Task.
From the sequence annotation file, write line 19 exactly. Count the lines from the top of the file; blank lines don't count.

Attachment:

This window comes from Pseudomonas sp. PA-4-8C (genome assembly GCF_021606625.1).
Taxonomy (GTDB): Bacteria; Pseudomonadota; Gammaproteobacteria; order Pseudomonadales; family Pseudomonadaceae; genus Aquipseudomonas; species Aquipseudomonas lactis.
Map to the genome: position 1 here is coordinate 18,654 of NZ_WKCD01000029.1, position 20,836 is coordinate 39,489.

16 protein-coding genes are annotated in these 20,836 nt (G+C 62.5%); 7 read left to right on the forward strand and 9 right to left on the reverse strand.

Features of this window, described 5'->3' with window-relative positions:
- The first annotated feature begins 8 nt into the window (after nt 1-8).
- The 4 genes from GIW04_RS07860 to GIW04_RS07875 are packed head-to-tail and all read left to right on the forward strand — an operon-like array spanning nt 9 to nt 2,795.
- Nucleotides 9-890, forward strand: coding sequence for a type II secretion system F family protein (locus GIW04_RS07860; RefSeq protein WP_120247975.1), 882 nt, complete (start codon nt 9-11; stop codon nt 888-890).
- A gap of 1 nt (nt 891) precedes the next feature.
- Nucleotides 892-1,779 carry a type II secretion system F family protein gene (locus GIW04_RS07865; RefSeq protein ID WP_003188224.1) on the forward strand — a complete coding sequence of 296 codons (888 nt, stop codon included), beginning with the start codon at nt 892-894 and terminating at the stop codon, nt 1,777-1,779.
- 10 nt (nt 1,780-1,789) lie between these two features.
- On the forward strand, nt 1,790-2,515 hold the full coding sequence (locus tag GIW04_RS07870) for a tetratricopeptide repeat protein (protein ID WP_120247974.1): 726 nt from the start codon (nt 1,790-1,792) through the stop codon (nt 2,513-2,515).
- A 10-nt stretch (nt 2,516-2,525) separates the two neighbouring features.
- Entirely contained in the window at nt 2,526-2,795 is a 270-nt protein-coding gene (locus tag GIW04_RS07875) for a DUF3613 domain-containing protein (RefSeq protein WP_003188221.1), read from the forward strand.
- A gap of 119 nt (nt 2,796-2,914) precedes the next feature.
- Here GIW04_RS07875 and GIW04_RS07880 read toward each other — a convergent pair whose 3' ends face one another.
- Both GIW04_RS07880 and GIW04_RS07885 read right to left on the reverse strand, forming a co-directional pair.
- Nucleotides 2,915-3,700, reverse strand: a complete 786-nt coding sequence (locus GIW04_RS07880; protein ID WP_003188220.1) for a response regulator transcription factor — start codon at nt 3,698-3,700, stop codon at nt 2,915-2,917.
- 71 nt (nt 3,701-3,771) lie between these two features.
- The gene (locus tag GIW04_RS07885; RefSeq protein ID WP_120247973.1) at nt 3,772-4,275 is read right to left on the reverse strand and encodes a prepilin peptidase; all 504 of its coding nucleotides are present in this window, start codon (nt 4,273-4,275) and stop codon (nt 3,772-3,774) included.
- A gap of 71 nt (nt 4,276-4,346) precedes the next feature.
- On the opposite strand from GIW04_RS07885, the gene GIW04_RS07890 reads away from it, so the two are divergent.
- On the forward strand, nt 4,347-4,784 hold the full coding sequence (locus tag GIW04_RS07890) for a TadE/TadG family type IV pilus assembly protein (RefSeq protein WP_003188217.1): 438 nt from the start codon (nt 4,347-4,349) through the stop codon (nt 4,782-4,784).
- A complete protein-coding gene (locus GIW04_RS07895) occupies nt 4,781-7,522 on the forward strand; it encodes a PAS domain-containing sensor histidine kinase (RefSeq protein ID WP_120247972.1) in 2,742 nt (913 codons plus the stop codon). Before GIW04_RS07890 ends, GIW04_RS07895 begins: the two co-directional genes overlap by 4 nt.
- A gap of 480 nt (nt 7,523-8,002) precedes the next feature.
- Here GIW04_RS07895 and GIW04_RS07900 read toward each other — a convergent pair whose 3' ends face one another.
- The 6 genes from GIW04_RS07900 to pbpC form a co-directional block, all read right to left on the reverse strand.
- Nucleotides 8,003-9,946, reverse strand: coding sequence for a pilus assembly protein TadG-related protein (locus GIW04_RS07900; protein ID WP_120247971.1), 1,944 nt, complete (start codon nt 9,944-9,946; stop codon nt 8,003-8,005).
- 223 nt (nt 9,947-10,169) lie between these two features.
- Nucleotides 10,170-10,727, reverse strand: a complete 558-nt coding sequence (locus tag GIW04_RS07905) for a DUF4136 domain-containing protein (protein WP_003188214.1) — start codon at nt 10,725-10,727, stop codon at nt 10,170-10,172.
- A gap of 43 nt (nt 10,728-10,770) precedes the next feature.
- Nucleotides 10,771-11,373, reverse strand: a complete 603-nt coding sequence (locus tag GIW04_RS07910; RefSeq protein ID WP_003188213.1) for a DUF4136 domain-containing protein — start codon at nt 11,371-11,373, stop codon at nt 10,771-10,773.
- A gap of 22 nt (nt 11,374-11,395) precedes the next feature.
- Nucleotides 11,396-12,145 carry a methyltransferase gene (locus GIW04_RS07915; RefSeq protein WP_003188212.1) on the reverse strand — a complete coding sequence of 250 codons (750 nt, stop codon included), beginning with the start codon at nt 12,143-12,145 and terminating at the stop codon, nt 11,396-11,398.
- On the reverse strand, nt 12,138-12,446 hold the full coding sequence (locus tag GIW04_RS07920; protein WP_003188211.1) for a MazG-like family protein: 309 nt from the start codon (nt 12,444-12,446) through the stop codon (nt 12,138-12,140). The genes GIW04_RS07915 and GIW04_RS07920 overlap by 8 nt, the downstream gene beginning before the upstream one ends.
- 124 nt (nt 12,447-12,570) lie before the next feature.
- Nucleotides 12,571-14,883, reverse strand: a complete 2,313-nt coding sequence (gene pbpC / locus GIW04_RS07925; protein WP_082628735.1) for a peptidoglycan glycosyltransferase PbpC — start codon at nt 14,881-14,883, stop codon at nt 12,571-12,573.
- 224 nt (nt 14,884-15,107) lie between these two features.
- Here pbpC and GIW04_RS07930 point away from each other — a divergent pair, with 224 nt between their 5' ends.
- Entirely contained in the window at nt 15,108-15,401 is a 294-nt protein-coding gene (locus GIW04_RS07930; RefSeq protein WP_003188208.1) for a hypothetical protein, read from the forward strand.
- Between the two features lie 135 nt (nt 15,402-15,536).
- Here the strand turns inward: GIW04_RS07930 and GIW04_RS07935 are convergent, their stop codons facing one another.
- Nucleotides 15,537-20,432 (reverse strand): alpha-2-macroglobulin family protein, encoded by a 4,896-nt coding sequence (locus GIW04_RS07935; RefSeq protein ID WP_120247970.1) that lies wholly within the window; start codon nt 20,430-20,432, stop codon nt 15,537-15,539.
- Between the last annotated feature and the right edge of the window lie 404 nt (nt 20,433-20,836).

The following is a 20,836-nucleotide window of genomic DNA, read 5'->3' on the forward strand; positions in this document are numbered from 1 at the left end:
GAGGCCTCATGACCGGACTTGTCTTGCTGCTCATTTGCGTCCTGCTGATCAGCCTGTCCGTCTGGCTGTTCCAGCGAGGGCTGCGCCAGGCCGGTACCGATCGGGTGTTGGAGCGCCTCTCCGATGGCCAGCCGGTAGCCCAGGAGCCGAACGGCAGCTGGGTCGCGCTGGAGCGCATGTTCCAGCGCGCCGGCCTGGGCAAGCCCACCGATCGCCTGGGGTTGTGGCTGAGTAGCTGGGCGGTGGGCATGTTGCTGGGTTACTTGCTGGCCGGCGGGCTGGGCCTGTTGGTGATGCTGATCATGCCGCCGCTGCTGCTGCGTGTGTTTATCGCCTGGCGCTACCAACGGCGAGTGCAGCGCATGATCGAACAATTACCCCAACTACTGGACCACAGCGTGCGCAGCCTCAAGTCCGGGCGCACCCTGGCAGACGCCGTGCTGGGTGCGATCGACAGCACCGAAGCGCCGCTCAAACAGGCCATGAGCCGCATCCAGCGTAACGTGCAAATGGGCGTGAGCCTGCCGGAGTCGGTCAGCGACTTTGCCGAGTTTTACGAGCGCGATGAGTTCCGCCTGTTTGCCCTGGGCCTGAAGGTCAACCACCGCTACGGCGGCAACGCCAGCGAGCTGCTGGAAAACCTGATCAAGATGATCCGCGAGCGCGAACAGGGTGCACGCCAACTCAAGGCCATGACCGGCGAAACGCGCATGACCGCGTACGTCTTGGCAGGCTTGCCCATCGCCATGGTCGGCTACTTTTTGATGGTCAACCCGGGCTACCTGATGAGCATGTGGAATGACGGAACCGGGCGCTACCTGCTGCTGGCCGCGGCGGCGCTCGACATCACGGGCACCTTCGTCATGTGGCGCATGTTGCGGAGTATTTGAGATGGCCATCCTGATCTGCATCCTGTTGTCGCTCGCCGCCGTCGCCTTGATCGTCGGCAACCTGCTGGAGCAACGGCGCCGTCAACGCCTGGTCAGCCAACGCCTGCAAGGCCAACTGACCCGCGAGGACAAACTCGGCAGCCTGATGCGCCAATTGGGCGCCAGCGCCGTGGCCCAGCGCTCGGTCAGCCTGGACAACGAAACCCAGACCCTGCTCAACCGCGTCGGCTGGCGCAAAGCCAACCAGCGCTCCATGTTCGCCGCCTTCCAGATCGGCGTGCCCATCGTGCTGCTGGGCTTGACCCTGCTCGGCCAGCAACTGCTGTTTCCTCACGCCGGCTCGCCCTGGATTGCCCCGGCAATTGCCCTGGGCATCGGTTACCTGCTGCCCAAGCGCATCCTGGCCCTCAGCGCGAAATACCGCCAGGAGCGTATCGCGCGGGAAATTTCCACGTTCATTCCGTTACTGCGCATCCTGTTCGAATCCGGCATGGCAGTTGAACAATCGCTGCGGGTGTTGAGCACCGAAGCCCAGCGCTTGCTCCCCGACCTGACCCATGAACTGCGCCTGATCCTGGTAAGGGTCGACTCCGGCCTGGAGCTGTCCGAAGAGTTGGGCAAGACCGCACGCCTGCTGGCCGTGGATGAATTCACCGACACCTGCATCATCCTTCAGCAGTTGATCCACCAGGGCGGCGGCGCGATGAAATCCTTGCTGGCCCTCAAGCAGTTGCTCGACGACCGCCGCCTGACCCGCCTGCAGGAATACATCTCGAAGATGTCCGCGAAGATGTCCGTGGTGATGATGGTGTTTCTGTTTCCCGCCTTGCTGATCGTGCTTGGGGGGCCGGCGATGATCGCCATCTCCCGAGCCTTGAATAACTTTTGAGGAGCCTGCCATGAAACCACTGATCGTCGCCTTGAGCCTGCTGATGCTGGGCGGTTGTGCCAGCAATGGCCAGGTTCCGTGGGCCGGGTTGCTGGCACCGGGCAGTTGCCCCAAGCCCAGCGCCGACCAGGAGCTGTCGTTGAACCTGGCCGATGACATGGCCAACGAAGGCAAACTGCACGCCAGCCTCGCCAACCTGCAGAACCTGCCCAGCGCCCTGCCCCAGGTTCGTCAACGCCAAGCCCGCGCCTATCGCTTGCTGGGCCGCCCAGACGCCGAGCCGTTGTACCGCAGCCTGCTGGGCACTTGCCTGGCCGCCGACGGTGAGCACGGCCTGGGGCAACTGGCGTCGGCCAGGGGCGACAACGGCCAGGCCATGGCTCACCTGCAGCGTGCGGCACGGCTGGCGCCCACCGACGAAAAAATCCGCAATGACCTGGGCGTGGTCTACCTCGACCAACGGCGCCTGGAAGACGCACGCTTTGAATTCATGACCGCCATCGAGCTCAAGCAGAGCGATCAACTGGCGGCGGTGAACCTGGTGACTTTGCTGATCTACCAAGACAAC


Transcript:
- 71 nt (nt 3,701-3,771) lie between these two features.